We’ve put an offer in on a house that’s built on pilings. There is maybe a 2-3 foot gap between the ground and the first floor of the house. When our house inspector was there it was the day after a heavy rain and there was standing water under the house. He says the lot needs to be regraded or something has to be done to stop the water from collecting under the house. He said it would, for one, increase our AC bill a lot. We’re still in negotation over some other things he found, so any input on this situation would be appreciated.

The inspector is absolutely right. In fact, something needs to be done to stop the water from getting under the house. My suggestion is, go about 3 feet out from the house and install a french drain. Then, put a short concrete wall under the edge of the house. If the piers are made of wood, you will have a termite problem. Yes, termites eat ALL wood, some faster than others.

The correct terminology is “pier and post”, and they carry the weight of the floor joists at or below span. There are generally two types of perimeter foundations associated with this type of construction. A continuous stem wall around and under the exterior of the dwelling, often, but not necessarily interrupted by an 18″sq. under-floor access, surrounded by a concrete curb, 3″ above the adjacent grade. The second is a curb foundation with a cripple wall supporting the exterior of the building. If you have the latter, a flash-wall, at the exterior, correctly doweled and reinforced ti a height of 6″ above the final finished grade level, in addition to the grading would be an imperative. With a stem wall and the correct grading and directing of the water flow should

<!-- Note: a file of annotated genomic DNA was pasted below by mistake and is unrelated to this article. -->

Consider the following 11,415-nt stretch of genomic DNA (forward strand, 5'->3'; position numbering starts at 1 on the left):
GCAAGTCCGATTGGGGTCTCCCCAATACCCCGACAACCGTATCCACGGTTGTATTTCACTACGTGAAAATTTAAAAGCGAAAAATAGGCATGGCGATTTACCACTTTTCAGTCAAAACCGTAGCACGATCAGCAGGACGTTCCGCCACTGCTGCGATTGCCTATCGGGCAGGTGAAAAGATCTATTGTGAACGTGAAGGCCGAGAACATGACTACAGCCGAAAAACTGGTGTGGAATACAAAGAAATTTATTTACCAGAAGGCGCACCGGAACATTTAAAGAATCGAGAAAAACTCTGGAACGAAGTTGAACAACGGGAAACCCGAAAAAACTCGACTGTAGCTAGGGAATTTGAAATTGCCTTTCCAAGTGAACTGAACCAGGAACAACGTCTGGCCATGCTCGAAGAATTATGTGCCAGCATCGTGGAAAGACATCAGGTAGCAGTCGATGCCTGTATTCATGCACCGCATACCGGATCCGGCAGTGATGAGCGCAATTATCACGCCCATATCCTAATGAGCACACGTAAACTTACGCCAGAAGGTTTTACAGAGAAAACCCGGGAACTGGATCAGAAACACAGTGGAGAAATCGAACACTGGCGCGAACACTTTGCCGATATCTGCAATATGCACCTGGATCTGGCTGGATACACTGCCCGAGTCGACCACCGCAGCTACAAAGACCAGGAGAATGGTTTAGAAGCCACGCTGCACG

be all that’s necessary. Having sad all that, how is the water table in your area, because that is an entirely different solution.

In my area (Texas), we call it “pier and beam”. I like this type of construction over a slab house because you can redo plumbing as needed. Water is common, but not good. Moisture causes mildew and rot. No wood should touch the earth.

My husband said the pier and post isn’t what we have — we basically have telephone poles (very long ones) pounded into the ground and the joists set on the pilings. There is no cement at all — we’re in a sandy area near the Atlantic ocean so the water table is quite high — about 2 ft down at best. That said, it sounds unanimous that the water isn’t good, so we know not to pay attention to the second opinion that they’re getting if it disagrees with what we are pretty sure about. Thanks for all the input!

Indeed, when “piles” are driven to refusal then cut. Your house sits on piling, not post, not piers, but piles. Very common method along coastal areas. About the best way to insure that water does not stand under it is to fill in under it. Not the easiest way when it sits as low as yours does though.